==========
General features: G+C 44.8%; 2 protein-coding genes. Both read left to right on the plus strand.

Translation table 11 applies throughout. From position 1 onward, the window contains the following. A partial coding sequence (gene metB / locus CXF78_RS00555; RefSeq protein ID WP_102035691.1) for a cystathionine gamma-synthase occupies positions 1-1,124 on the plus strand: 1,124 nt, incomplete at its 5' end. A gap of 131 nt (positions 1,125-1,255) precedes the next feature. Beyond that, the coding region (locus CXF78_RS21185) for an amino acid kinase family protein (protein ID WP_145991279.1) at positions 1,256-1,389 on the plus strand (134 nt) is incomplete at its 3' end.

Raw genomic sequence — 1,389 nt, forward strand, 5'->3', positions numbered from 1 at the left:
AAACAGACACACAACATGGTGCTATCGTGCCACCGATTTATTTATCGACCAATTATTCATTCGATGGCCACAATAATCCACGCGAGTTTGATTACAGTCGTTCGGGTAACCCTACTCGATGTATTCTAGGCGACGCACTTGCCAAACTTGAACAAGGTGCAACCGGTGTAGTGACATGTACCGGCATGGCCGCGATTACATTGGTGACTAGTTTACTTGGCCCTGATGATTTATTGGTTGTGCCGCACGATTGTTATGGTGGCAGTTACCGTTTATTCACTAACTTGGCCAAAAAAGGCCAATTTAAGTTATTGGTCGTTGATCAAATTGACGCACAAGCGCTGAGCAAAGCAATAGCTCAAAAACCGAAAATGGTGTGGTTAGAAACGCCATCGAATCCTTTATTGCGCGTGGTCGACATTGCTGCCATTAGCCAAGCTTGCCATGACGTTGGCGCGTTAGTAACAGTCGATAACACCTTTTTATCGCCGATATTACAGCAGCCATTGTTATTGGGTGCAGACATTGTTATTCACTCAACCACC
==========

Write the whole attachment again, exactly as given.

General features: G+C 44.8%; 2 protein-coding genes. Both read left to right on the plus strand.

Translation table 11 applies throughout. From position 1 onward, the window contains the following. A partial coding sequence (gene metB / locus CXF78_RS00555; RefSeq protein ID WP_102035691.1) for a cystathionine gamma-synthase occupies positions 1-1,124 on the plus strand: 1,124 nt, incomplete at its 5' end. A gap of 131 nt (positions 1,125-1,255) precedes the next feature. Beyond that, the coding region (locus CXF78_RS21185) for an amino acid kinase family protein (protein ID WP_145991279.1) at positions 1,256-1,389 on the plus strand (134 nt) is incomplete at its 3' end.

Raw genomic sequence — 1,389 nt, forward strand, 5'->3', positions numbered from 1 at the left:
AAACAGACACACAACATGGTGCTATCGTGCCACCGATTTATTTATCGACCAATTATTCATTCGATGGCCACAATAATCCACGCGAGTTTGATTACAGTCGTTCGGGTAACCCTACTCGATGTATTCTAGGCGACGCACTTGCCAAACTTGAACAAGGTGCAACCGGTGTAGTGACATGTACCGGCATGGCCGCGATTACATTGGTGACTAGTTTACTTGGCCCTGATGATTTATTGGTTGTGCCGCACGATTGTTATGGTGGCAGTTACCGTTTATTCACTAACTTGGCCAAAAAAGGCCAATTTAAGTTATTGGTCGTTGATCAAATTGACGCACAAGCGCTGAGCAAAGCAATAGCTCAAAAACCGAAAATGGTGTGGTTAGAAACGCCATCGAATCCTTTATTGCGCGTGGTCGACATTGCTGCCATTAGCCAAGCTTGCCATGACGTTGGCGCGTTAGTAACAGTCGATAACACCTTTTTATCGCCGATATTACAGCAGCCATTGTTATTGGGTGCAGACATTGTTATTCACTCAACCACC